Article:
SCREENING OF THE ANTIOXIDANT POTENTIAL OF BEEPOLLEN PRODUCED IN THE SOUTHERN REGION OF BRAZIL. The contents of total phenolics, flavonoids, and antioxidant activity of beepollen ethanolic extract were determined and compared to those of commercial antioxidants. Beepollen extract from the state of Rio Grande do Sul presented antioxidant activity statistically equal to that of α-tocopherol and higher than those of BHT and BHA. A statistically significant correlation was observed between the antioxidant activity and the total phenolics and total flavonoids contents of beepollen extracts. HPLC technique made the identification of high contents of rutin and myricetin possible, which may partially explain the high antioxidant activity of Brazilian beepollen.
Honey-bee collected pollen can be considered as a potential source of energy for human consumption. Pollen contains nutritional compounds like carbohydrates, proteins, amino acids, lipids, vitamins, minerals and traces of micronutrients (SERRA BONVEHÍ & ESCOLÁ JORDÁ, 1997). In addition, pollen contains significant amounts of polyphenolic substances, mainly flavonoids (ALMEIDA- MURADIAN et al., 2005). These phenolic compounds are essential for the plants physiology due to its contribution in the morphology (form and structure). The polyphenols are involved in plants growth and reproduction; they also supply resistance against pathogens by the action of the phytoalexins and protection against plagues increasing the astringency of the plant as a food, becoming indigestible to predators. The polyphenols constitute one of the most numerous metabolic groups of plants and are integral part of people and animals diet (COOK & SAMMAN, 1996).
The difﬁ culty in identifying the botanical afﬁ nity of a pollen grain is linked to the knowledge of the regional fl ora (Borges et al. 2006), likewise the acetolysis use, affecting the structure of some grains and making identiﬁ cation a difﬁ cult process. There are also pollen grains from different plant families with similar morphology, like the 3-colp(or)ate and microreticulate pollen, very common among the Angiosperms.
Take into consideration those informations, some techniques were used in order to avoid the fungi growth, such as freeze-drying and pasteurization of beepollen at 65°C for 2 hours, besides working in aseptic condition (under flow laminar cabinet), also an increase on preservatives concentration to 0.1% and 0.4% for thyme oil and methylparaben, respectively since 0.02% of preservatives was not efficient and allowed fungi growth. Using 0.1% of thyme oils and 0.4% of methylparaben, we observed decrease in the fungal growth in the case of the formulations based on beepollen and thyme essential oil or mixture of essential oils during the storage and the stability assays except the formulations based on beepollen (G8) and mixture of essential oils (Thymus zygis zygis essential oil and T. capitatus essential oil), this could be explained by reactions that may have occurred between the compounds of the two essential oils, leading to a reduction in the concentration of the active principles, which are responsible for their antifungal activities. Still, it was not possible to assess exactly the mechanism that led to the registered results. Whereas, no contamination occurred in the case of formulations based on beepollen and methylparaben, or mixture of methylparaben and thyme essential oils, which explained by the potential activity of methylparaben. In addition, none of the formulations that contained beepollen and were exposed to light presented contaminated by fungi compared to those stored on dark. The light may probably inhibit fungi growth since literature reported that light affect either positively or negatively fungal growth by inducing or inhibiting their sexual development depending on the species, some Aspergillus species may be inhibited by light such as Aspergillus orizae (Murthyet al., 2015). This hypothesis should be considered for possible future research in order to understand clearly what was observed throughout this work.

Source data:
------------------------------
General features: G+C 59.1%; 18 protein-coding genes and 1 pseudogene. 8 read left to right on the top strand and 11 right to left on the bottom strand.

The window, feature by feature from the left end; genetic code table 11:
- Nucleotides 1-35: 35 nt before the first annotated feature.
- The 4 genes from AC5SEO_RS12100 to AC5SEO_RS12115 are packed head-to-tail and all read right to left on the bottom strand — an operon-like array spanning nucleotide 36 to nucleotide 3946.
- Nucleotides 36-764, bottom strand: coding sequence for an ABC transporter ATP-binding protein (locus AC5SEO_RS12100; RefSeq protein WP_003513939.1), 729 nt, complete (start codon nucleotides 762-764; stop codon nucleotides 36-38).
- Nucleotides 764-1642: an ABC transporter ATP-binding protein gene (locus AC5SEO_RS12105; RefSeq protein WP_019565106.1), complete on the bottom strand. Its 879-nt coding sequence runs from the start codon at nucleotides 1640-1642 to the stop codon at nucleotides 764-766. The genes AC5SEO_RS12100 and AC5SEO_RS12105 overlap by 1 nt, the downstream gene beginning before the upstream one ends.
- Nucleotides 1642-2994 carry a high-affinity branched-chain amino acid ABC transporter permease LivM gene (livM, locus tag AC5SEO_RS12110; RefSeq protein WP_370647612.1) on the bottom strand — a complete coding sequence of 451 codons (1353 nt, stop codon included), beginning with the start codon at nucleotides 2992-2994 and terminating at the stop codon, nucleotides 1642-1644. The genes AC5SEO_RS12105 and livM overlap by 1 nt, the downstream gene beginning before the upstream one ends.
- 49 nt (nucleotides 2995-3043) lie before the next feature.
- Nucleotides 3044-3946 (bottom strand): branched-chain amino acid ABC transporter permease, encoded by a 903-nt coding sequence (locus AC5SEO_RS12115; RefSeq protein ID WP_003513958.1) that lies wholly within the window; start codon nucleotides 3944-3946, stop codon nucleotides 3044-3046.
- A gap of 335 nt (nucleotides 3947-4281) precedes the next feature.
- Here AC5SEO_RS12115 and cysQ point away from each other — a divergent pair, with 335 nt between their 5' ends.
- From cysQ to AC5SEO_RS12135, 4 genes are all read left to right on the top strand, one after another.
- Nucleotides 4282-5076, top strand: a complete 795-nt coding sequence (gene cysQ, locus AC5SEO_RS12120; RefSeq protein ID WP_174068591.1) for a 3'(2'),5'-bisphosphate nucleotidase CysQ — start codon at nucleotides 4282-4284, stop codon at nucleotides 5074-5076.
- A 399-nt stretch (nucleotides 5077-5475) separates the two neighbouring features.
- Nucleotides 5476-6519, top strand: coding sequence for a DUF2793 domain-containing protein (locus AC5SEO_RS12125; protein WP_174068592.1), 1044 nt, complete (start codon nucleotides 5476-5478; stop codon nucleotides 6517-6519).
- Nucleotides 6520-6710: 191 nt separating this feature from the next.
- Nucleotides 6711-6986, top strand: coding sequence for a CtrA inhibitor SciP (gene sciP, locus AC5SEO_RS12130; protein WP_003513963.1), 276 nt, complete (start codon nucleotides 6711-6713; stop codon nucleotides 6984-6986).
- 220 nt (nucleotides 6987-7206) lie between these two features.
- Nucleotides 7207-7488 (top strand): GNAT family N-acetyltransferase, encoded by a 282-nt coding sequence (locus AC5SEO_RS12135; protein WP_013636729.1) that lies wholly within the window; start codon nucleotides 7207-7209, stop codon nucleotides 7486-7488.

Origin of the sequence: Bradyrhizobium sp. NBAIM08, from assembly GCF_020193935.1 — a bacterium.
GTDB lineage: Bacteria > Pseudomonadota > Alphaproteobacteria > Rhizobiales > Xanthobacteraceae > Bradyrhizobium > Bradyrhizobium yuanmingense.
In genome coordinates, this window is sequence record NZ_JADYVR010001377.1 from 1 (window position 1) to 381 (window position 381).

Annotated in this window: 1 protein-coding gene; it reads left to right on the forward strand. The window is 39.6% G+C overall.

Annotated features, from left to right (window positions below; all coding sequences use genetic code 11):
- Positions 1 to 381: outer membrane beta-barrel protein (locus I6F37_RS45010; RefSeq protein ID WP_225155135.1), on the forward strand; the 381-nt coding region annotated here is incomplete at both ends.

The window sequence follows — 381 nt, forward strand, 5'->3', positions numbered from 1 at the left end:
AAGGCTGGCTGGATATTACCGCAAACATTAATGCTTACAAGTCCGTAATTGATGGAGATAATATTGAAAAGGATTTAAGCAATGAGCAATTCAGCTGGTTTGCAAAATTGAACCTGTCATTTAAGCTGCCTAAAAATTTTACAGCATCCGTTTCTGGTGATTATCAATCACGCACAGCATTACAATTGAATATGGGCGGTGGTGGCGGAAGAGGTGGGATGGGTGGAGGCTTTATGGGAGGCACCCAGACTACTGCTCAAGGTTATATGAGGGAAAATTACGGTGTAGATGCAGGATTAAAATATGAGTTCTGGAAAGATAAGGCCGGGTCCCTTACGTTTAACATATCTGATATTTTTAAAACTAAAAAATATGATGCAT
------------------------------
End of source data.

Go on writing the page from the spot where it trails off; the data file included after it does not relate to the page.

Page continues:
Samburá is the botanical pollen nectar agglutinated by salivary secretions of bees. Stingless beepollen samples were collected in three periods of the year in Monsenhor Gil town, PI, Brazil, for extraction of volatile constituents by diferent techniques, analyzed by gas chromatography–mass spectrometry (GC-MS) and the palynological analysis used to identify the dominant pollen. Among the volatile compounds identiied, kaur-16-ene, methyl and ethyl hexadecanoate, methyl linoleate and heneicosane were identiied more frequently in the studied parameters: period of sample collection and extraction techniques used. The palynological analysis identiied the pollen of Mimosa caesalpiniifolia Benth. as the dominant pollen in all samples studied.
Due to the decreased number of analyzed samples, it cannot be accurately concluded on the specific floral contribution in the vitamins content but it is kwon that a species can contribute with more than one vitamin. A study with mono-floral analysis could be more accurate. In addition, the differences of blooming, meteorological factors and soil quality may interfere in the percentage of vitamins found in the beepollen. Further studies on such relationship are necessary, manly in the same season and place to confirm these results.